Android 4.4′s Advantages Over iOS 7.1

Last update: October 30, 2013

This article has had almost 20,000 views. Thanks for reading it.

Last year I wrote two articles that compared Android to iOS. One stressed Apple’s advantages, and the other stressed Google’s advantages. Both turned out to be extremely popular. Since each operating system has had at least one major update since then, I’ve decided to update both articles — starting with the one about Android. Can Android 4.4 hold its own against iOS 7.1?

Google Now learns about you and delivers information without you needing to ask.

The Top Ten Most Important Android Advantages

Although iOS is a great operating system, Android has many advantages over it. Let’s start with the most important ones:

  1. Google Answers Your Questions Before You Ask ThemGoogle Now goes beyond Siri because it learns about you through your searches, and automatically provides useful info to you. For example, Google Now knows when you need to leave for work and from which gate your flight is departing. It also automatically displays things like sports scores, traffic and weather. It will even alert you if there’s a traffic jam and automatically recommends places around you like restaurants. Google Now can now can give you movie start times, help you track packages and help you find great spots to take photos based on your current location.

    boardingpass
    Google Now goes far beyond Passbook by looking for flight confirmations in your email so it can automatically notify you of upcoming flights and changes to your itinerary. Unlike Passbook, you’ll don’t need to install a separate mobile app for each airline you travel with. When you get to the airport Google Now pulls up a digital boarding pass for you which includes a QR code to scan at the gate along with information on the terminal, gate number, seat number and boarding group. Google Now looks at where you’re going, and tells you how the weather will be when you get there. The service can also remind you of hotel, event and restaurant reservations.

    Update (4/29): While it’s true that Google Now can finally be run on iOS there are significant limitations: It cannot be run on the iOS lock screen like it can on the Galaxy S4 and other Android 4.2 phones. It also can’t run in the background as a widget. Google Now is also missing quite a few options on iOS and doesn’t run automatically upon startup. Some of the best Google Now cards are not currently available on Google Now for iOS. This includes Airline boarding pass, Activity summary, Events, Zillow, Fandango, Concerts, Research topic and Nearby events. Another important difference is the fact that Google Now can only be activated from within the Search app, and it must be turned on by a user, who will be prompted on launch of the updated app and must sign in to a Google account. Once you’ve given permission to turn it on, it can be accessed inside the Search app only.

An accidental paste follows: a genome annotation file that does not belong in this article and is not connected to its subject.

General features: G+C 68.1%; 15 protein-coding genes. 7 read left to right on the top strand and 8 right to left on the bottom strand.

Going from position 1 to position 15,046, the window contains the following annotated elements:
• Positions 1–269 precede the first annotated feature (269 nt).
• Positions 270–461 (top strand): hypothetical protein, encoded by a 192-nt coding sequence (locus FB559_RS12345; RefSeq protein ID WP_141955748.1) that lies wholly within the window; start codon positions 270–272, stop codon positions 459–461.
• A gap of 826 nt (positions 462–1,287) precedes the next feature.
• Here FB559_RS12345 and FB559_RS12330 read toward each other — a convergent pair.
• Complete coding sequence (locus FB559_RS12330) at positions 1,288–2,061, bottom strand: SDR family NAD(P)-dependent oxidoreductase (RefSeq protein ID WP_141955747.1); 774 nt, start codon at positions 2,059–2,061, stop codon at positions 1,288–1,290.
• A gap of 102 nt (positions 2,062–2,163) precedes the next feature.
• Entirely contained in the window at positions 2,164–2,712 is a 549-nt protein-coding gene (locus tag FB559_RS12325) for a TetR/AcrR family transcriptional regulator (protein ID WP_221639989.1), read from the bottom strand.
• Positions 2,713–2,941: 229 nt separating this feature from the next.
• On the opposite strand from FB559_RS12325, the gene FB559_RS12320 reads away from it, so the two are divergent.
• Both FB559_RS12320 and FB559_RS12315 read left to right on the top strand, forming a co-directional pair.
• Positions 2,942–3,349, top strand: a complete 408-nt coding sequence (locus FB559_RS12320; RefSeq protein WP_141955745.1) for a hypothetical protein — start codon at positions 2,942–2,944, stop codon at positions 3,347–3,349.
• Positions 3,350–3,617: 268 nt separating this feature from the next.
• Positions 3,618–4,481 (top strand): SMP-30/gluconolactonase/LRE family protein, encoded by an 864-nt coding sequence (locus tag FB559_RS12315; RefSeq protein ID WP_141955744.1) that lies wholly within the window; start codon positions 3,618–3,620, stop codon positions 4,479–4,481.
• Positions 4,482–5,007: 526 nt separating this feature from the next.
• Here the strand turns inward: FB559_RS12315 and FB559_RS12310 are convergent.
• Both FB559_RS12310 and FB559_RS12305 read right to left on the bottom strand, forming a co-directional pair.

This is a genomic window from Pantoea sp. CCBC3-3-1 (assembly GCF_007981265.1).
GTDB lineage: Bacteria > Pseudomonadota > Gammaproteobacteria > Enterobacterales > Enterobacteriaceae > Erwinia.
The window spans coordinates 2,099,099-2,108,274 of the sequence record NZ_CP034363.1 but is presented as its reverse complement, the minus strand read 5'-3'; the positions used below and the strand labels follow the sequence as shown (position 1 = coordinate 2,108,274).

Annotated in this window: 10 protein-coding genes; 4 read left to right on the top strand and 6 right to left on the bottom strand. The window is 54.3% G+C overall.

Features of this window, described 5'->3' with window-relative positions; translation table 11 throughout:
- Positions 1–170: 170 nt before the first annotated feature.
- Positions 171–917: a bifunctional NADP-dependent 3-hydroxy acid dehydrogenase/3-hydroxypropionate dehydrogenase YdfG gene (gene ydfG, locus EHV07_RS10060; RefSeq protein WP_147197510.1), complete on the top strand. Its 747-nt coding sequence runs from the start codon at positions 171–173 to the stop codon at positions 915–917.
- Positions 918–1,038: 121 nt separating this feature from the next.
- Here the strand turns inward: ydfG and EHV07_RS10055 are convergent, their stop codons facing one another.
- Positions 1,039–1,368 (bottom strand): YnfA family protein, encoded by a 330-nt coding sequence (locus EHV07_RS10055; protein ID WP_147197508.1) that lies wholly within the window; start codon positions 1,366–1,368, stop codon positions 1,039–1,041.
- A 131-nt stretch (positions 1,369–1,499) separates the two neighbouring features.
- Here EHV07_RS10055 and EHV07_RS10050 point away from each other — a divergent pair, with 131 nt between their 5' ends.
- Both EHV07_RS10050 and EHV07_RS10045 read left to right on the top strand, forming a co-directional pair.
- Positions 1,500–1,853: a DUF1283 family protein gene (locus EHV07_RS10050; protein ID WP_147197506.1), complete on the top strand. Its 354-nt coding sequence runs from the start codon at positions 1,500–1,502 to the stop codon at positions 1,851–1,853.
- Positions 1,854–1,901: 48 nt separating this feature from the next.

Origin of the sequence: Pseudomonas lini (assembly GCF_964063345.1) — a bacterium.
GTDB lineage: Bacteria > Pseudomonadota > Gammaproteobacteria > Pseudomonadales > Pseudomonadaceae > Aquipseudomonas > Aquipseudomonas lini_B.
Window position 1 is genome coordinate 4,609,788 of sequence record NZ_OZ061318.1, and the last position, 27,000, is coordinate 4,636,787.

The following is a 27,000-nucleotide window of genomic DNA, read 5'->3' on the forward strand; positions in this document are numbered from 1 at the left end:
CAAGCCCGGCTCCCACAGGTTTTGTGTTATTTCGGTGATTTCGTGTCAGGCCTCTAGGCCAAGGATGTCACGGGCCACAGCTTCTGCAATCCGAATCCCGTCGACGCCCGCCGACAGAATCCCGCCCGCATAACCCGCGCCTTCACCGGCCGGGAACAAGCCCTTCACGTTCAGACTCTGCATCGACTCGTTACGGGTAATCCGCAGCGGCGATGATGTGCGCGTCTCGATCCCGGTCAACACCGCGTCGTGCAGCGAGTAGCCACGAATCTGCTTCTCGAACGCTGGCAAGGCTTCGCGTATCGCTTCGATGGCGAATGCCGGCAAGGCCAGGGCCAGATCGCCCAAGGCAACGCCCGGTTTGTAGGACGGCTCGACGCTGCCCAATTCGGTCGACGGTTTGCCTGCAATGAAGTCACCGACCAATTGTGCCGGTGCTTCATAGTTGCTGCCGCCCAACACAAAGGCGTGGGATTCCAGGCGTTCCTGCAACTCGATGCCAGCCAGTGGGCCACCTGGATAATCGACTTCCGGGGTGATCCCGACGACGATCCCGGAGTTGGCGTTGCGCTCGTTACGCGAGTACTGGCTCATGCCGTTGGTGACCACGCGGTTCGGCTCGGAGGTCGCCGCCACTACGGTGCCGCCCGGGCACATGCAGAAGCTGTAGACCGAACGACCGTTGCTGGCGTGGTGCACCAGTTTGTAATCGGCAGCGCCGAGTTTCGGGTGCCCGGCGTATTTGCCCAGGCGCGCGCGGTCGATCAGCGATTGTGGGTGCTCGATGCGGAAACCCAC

2. A Digital Wallet That Can Buy Things Today – Apple’s Passbook shows promise, but it’s the only digital wallet which can’t buy things anywhere except Starbucks (or the Apple Store). Android supports near field communication (NFC) and Google Wallet which lets you buy things at over 300,000+ PayPass cash registers. After setting up Google Wallet on an NFC equipped phone like a Samsung Galaxy S III, you simply place your phone on the terminal for a second, enter your PIN and your Google Wallet will be debited by the amount of the purchase. Google Wallet is currently accepted at more than twenty retail chains including 7 Eleven, Best Buy, CVS Pharmacy, Duane Reade, Einstein Bros Bagels, Footlocker, Home Depot, Jack in the Box, McDonald’s, Peet’s Coffee, Pinkberry, Rite Aid, Sports Authority, Whole Foods and more. You can learn more about Google Wallet here.
  3. Better Sharing Between Apps – It’s easiest to explain system intents by contrasting the sharing options between an iOS app and an Android app. When you share on my iOS Notes app you’re given four different sharing choices: Mail, Message, Print and Copy. When you share from the Android Notes app, you’re allowed to share via Bluetooth, Google Drive, Dropbox, Email, Facebook, Gmail, Google+, Read It Later, SkyDrive, Text Message, Twitter, Wi-Fi Direct, WordPress Blog and 17 other apps. The actual list varies, depending on which apps you have installed. Google realizes Android cannot be best at everything, and allows you to choose which apps you want to interact with.
  4. Android lets NFC-enabled phones touch to share

  5. Touch-to-Share Anything – Android Beam allows any two NFC-equipped devices to exchange data wirelessly by simply by tapping them together. This allows Android users to share web pages, maps, You Tube videos, contacts, links to apps and more. Starting with Android 4.1, Android Beam made it possible to share photos and video bover Bluetooth for the data transfer. Samsung’s S Beam combines NFC with Wi-Fi Direct. This makes it possible to transfer almost anything including music playlists, documents, photos and longer videos between two Samsung devices. Here is a video of S Beam in action. It’s even possible for Android devices to share data with Windows mobile phones.
  6. Multi-user Support on a Single Device- Multiuser support was a new feature in Android 4.2. For now, it’s restricted to tablet use. When enabled on the quick settings menu, you’re taken to a lock screen similar to a log-in screen you’d see on a PC. Choose the user, swipe to unlock, and you’re in. Each user has their own home screen, background, apps, and widgets. Even when multiple users share an app, you’re still able to keep your app settings, game-progress and high-scores separate. You can even set up a guest profile so a friend can check their email, but can’t update your Facebook status. All iOS devices are tied to a single iTunes account and changes made by one user will affect all other users of that device. Multiuser support is a very difficult feature to add, so it’s very unlikely we’ll see this in iOS soon.